}
}

Setting up routes

Next I added some routes in global.asax.

protected void Application_Start(Object sender, EventArgs e)
{
    RegisterRoutes(RouteTable.Routes);
}

public static void RegisterRoutes(RouteCollection routes)
{
    routes.IgnoreRoute("{resource}.axd/{*pathInfo}");
    routes.IgnoreRoute("authui/{*pathInfo}");
    routes.IgnoreRoute("util/{*pathInfo}");
    routes.MapRoute(
        "Default",                                              
        "{controller}/{slug}/{action}",                           
        new { controller = "Home", action = "Index", slug = "" }  
        );

}

The first three tells the routing system to stay away from resource files and EPiServers edit and admin interface. The fourth route is the primary “MVC route”. As you can see I changed it from /Controller/Action/ID to /Controller/ID/Action/. I did this because the URL rewriter has no clue about actions and therefore it’s easiest to omit the action part when rewriting URLs.

Rewriting internal URLs

With the routes set up it was time to make sure that links to pages that are fetched from the LinkURL property of PageData objects are rewritten to match the default route. While in theory this isn’t necessary, we could just work with PageData objects as model objects and never use their LinkURL properties, that would force us to build our own system for creating URLs and EPiServers edit mode would be rendered useless.

I began by changing the default URL rewriter provider to EPiServerIdentityUrlRewriteProvider in web.config.

<urlRewrite defaultProvider="EPiServerIdentityUrlRewriteProvider">

The Identity URL Rewrite Provider doesn’t actually do any rewriting but fires all of the events that the Friendly URL Rewrite Provider does.

My event listener looks like this:

void UrlRewriteProvider_ConvertingToExternal(object sender, UrlRewriteEventArgs e)
{
    string queryID = e.Url.QueryCollection["id"];
    if (queryID == null)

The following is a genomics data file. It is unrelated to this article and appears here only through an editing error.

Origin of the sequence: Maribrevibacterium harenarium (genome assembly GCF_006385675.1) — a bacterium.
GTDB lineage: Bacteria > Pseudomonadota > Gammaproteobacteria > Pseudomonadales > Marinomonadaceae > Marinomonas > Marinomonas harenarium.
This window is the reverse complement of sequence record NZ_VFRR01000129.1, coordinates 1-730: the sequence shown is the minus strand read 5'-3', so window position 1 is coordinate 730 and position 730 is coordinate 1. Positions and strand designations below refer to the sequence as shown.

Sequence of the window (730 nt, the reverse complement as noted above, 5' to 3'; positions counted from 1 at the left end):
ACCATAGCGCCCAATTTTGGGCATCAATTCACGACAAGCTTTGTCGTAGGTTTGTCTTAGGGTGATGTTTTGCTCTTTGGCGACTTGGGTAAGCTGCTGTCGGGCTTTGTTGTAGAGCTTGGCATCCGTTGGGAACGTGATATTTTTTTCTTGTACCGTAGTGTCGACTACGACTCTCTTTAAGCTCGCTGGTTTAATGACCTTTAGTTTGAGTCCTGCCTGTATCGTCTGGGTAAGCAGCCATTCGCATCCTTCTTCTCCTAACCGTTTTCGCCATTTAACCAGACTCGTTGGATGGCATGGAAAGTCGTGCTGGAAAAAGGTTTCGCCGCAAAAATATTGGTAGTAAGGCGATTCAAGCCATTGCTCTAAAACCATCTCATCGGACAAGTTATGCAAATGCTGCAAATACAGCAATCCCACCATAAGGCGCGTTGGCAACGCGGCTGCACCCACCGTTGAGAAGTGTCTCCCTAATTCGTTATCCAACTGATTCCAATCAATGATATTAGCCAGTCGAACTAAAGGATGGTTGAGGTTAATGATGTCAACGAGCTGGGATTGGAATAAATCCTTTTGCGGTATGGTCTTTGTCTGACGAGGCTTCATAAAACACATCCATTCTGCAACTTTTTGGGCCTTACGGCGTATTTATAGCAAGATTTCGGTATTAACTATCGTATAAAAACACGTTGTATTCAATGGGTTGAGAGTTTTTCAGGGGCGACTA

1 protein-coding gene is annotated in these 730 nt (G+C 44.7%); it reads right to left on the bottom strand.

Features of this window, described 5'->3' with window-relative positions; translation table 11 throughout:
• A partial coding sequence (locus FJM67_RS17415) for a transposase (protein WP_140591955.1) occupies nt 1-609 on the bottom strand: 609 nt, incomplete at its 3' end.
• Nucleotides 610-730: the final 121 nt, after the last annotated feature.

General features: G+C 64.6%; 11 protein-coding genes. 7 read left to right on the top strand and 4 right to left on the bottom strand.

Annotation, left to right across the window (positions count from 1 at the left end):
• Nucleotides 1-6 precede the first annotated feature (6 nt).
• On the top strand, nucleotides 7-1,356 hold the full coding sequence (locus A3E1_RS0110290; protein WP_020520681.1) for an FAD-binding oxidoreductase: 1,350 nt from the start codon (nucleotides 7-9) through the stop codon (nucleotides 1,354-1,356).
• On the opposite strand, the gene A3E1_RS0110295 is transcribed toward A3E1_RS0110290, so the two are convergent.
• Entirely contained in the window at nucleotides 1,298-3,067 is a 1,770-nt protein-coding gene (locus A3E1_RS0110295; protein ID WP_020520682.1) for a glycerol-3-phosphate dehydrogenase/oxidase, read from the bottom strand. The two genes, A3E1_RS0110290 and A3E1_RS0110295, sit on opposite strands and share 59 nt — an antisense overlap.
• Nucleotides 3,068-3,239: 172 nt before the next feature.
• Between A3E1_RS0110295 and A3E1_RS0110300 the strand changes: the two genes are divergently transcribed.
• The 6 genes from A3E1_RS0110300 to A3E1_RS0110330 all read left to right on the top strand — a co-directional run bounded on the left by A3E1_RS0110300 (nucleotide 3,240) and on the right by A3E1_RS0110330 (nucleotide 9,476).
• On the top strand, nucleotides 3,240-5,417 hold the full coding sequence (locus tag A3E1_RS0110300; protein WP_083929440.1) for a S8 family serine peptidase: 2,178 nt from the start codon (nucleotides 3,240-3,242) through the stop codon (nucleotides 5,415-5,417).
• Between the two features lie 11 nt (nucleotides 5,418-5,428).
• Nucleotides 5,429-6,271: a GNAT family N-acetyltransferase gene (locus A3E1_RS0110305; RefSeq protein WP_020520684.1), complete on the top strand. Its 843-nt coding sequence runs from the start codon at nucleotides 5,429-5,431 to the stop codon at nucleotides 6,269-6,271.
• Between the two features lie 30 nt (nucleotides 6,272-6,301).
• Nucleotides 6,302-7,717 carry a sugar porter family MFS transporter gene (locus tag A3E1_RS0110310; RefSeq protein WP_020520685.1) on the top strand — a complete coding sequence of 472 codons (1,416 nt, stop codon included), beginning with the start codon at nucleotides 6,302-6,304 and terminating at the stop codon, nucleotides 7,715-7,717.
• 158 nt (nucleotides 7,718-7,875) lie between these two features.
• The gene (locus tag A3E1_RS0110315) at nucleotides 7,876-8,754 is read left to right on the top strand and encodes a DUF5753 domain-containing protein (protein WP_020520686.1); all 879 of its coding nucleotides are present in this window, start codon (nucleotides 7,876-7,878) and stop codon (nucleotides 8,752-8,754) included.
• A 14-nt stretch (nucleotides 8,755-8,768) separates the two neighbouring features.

return;

    int pageID;
    if (queryID.Contains("_"))
    {
        RewriteToWorkPageUrl(e, queryID);
    }
    else if (int.TryParse(queryID, out pageID))
    {
        RewriteToPageUrl(e, pageID);
    }
}

It begins by retrieving the ID parameters value from the querystring. It then proceeds to check if the value contains a underscore character which is used to separate page ID and work page ID when viewing pages in edit mode. If it does contain a underscore it tries to rewrite the URL to something like /Controller/PageID_WorkPageID/. If the querystring parameter value does not contain a underscore the event listener tries to rewrite the URL to something like /Controller/PageURLSegment/.

The RewriteToWorkPageUrl is implemented like this:

private void RewriteToWorkPageUrl(UrlRewriteEventArgs e, string queryID)
{
    int pageID;
    string[] splitQueryID = queryID.Split(
        new[] { '_' }, StringSplitOptions.RemoveEmptyEntries);

    if (int.TryParse(splitQueryID[0], out pageID))
    {
        BasePageData page = (BasePageData)DataFactory.Instance.GetPage(new PageReference(pageID));
        string path = "/" + page.ControllerName + "/" + queryID + "/";
        RewiteUrl(e, path);
    }
}

private void RewiteUrl(UrlRewriteEventArgs e, string path)
{
    e.Url.Path = path;
    e.Url.QueryCollection.Remove("id");
    e.Url.QueryCollection.Remove("epslanguage");
    e.IsMappableUrl = true;
    e.IsModified = true;
}

And the RewriteToPageUrl method is implemented like this:

private void RewriteToPageUrl(UrlRewriteEventArgs e, int pageID)
{
    BasePageData page = (BasePageData)DataFactory.Instance.GetPage(new PageReference(pageID));
    if (page != null)
    {
        string path = "/" + page.ControllerName + "/" + page.PageURLSegment + "/";
        RewiteUrl(e, path);
    }
}

Both rewrite methods tries to retrieve the page with the ID specified in the querystring, and if the page exists rewrites the URL with the page’s default controller name in the first part of the URL.

The controller base class

With the URLs rewritten we will now receive requests for URL such as /article/plantation-cultivation/ and /article/52-71/ where “article” is the name of the controller. Our controllers will need to be able to figure out which PageData object we mean by “plantation-cultivation” (an article I borrowed from the Wikipedia article about bananas) or “52-71”. Therefore I created a base class with a reference to an object that will do that for us. First the base class:

using System.Web.Mvc;
using MvcTest.Web.Utilities;

namespace MvcTest.Web.Controllers
{
    public abstract class PageControllerBase : Controller
    {
        public PageControllerBase()
        {
            CurrentPageResolver = new CurrentPageResolver();
        }

        protected CurrentPageResolver CurrentPageResolver { get; set; }